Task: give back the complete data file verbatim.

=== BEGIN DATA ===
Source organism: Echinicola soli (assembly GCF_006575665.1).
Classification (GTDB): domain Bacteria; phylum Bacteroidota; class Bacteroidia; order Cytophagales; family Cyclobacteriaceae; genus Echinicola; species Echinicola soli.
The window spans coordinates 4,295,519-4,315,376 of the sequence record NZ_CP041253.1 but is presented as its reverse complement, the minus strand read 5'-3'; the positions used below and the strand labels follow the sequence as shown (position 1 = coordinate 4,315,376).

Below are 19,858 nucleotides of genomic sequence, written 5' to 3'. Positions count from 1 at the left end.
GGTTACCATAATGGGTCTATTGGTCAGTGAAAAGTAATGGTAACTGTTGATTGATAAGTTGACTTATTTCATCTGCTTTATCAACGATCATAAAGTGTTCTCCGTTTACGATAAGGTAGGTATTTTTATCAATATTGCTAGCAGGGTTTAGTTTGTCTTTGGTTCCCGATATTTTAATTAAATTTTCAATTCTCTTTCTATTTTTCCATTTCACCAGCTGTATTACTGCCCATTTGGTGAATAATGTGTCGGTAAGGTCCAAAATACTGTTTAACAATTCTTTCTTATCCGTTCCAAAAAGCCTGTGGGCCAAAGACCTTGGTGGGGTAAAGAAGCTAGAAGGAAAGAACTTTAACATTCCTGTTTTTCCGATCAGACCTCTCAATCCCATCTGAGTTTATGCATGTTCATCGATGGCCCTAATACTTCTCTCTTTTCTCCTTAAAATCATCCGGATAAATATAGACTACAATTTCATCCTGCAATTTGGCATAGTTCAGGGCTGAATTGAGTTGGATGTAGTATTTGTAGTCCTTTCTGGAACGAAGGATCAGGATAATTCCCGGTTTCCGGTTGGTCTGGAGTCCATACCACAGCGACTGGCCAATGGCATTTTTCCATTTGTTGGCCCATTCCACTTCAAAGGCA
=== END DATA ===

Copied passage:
Source organism: Echinicola soli (assembly GCF_006575665.1).
Classification (GTDB): domain Bacteria; phylum Bacteroidota; class Bacteroidia; order Cytophagales; family Cyclobacteriaceae; genus Echinicola; species Echinicola soli.
The window spans coordinates 4,295,519-4,315,376 of the sequence record NZ_CP041253.1 but is presented as its reverse complement, the minus strand read 5'-3'; the positions used below and the strand labels follow the sequence as shown (position 1 = coordinate 4,315,376).

Below are 19,858 nucleotides of genomic sequence, written 5' to 3'. Positions count from 1 at the left end.
GGTTACCATAATGGGTCTATTGGTCAGTGAAAAGTAATGGTAACTGTTGATTGATAAGTTGACTTATTTCATCTGCTTTATCAACGATCATAAAGTGTTCTCCGTTTACGATAAGGTAGGTATTTTTATCAATATTGCTAGCAGGGTTTAGTTTGTCTTTGGTTCCCGATATTTTAATTAAATTTTCAATTCTCTTTCTATTTTTCCATTTCACCAGCTGTATTACTGCCCATTTGGTGAATAATGTGTCGGTAAGGTCCAAAATACTGTTTAACAATTCTTTCTTATCCGTTCCAAAAAGCCTGTGGGCCAAAGACCTTGGTGGGGTAAAGAAGCTAGAAGGAAAGAACTTTAACATTCCTGTTTTTCCGATCAGACCTCTCAATCCCATCTGAGTTTATGCATGTTCATCGATGGCCCTAATACTTCTCTCTTTTCTCCTTAAAATCATCCGGATAAATATAGACTACAATTTCATCCTGCAATTTGGCATAGTTCAGGGCTGAATTGAGTTGGATGTAGTATTTGTAGTCCTTTCTGGAACGAAGGATCAGGATAATTCCCGGTTTCCGGTTGGTCTGGAGTCCATACCACAGCGACTGGCCAATGGCATTTTTCCATTTGTTGGCCCATTCCACTTCAAAGGCA